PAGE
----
symmetric monoidal (∞,1)-category of spectra
A Beilinson-Drinfeld algebra (or BD-algebra for short) is like a BV-algebra with nilpotent BV-operator, but over formal power series in one formal parameter $\hbar$, and such that the Gerstenhaber bracket is proportional to that parameter.
This means that one may think of a BD-algebra as an $\hbar$-parameterized formal family of algebras which for $\hbar = 0$ are Poisson 0-algebras and for $\hbar \neq 0$ they look superficially like BV-algebras. But see remark below.
Such BD-algbras are used to formalize formal deformation quantization in the context of the BV-BRST formalism (in Costello-Gwilliam).
A quantum BV complex or Beilinson-Drinfeld algebra is
a differential graded-commutative algebra $A$ (whose differential we denote by $\Delta$) over the ring $\mathbb{R} [ [ \hbar ] ]$ of formal power series over the real numbers in a formal constant $\hbar$,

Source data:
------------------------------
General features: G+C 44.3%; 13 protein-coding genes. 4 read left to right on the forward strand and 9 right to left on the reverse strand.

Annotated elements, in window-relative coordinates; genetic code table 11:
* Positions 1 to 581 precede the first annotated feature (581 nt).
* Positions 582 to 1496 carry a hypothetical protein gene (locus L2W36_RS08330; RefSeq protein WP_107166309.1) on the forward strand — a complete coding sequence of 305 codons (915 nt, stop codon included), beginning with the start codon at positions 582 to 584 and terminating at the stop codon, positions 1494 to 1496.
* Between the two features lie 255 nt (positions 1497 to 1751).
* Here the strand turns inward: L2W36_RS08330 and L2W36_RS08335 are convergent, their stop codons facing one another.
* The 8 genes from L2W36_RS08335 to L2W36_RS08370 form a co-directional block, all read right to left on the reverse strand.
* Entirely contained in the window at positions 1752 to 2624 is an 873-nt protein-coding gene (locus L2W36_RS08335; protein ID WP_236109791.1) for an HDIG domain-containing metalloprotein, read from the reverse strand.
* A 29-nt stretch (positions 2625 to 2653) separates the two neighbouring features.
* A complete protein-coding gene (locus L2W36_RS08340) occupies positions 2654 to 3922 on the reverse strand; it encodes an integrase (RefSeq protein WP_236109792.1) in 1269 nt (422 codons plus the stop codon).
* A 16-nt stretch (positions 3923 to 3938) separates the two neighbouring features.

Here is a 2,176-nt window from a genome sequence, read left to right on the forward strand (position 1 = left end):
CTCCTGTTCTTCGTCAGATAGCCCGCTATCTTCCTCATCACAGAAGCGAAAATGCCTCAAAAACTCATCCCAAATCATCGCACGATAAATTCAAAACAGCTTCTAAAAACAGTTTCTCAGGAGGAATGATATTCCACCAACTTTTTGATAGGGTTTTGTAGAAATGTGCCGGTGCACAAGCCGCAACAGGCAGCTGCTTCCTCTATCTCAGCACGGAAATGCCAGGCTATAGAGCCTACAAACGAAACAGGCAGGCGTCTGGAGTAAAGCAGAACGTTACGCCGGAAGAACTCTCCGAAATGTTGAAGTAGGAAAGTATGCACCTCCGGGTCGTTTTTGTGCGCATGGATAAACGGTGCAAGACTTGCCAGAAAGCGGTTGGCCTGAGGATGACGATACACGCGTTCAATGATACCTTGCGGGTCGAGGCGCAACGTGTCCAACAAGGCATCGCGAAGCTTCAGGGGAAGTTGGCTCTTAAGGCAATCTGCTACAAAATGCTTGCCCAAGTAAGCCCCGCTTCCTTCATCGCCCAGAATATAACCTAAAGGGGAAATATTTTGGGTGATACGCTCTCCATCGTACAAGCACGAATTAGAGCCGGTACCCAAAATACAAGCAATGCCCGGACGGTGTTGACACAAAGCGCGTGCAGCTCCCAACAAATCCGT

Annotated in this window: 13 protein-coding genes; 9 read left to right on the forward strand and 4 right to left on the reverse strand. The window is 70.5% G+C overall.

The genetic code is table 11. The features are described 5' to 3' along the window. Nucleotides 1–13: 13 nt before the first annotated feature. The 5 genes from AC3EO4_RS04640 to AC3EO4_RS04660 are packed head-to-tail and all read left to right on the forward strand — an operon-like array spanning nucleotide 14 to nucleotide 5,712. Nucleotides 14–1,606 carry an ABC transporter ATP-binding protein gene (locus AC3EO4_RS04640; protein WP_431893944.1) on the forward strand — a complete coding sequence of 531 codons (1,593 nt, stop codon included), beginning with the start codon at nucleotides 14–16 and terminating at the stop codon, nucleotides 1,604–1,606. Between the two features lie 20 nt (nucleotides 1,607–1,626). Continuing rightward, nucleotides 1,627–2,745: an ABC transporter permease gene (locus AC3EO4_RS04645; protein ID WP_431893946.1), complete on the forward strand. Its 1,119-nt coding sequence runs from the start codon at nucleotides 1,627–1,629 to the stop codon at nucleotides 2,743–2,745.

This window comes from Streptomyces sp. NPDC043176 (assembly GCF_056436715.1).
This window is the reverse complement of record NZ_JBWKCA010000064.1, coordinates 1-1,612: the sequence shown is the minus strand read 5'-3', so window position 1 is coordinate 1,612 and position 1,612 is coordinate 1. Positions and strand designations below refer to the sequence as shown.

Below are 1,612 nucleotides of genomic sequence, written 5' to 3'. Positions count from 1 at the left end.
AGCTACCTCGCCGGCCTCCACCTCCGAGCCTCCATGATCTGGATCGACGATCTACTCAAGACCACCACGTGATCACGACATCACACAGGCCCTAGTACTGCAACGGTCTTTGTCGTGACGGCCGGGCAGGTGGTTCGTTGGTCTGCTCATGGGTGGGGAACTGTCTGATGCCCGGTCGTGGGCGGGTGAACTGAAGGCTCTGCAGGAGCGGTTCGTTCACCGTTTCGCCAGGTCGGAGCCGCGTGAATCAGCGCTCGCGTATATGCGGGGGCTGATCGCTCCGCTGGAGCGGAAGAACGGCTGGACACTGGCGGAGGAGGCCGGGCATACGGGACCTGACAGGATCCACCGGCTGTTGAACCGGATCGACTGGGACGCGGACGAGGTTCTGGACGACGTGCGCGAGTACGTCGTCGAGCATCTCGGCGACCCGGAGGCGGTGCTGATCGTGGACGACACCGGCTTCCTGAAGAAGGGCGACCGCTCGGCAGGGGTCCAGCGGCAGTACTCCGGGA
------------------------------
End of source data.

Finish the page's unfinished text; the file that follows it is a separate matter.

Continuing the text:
equipped with a Poisson bracket $\{-,-\}$ of the same degree as the differential
such that
the following equation holds for all elements $a,b \in A$ of homogeneous degree ${\vert a\vert}, {\vert b\vert} \in \mathbb{Z}$
(e.g. Costello-Gwilliam, def. 1.4.0.1, Gwilliam 13, def. 2.2.5)
If in the equation in def. one replaces $\hbar$ by 1, then it takes the form characteristic of a BV-algebra. However the differential $\Delta$ here is the differential in the underlying chain complex for an algebra over an operad in chain complexes, while in a BV-algebra $\Delta$ is the unary operation encoded in the BV-operad, hence present already for algebras in plain modules/chain complexes over that operad. Accordingly, in the context of BD-algebra then for $\hbar \neq 0$ the bracket is actually trivial up to homotopy.
For more see at relation between BV and BD.
algebraic deformation quantization
dimension | classical field theory | Lagrangian BV quantum field theory | factorization algebra of observables |
---|---|---|---|
general $n$ | P-n algebra | BD-n algebra? | E-n algebra |
$n = 0$ | Poisson 0-algebra | BD-0 algebra? = BD algebra | E-0 algebra? = pointed space |
$n = 1$ | P-1 algebra = Poisson algebra | BD-1 algebra? | E-1 algebra? = A-∞ algebra |
The notion was introduced in
A discussion is in section 2.4 of
See also
Last revised on December 21, 2016 at 15:40:00. See the history of this page for a list of all contributions to it.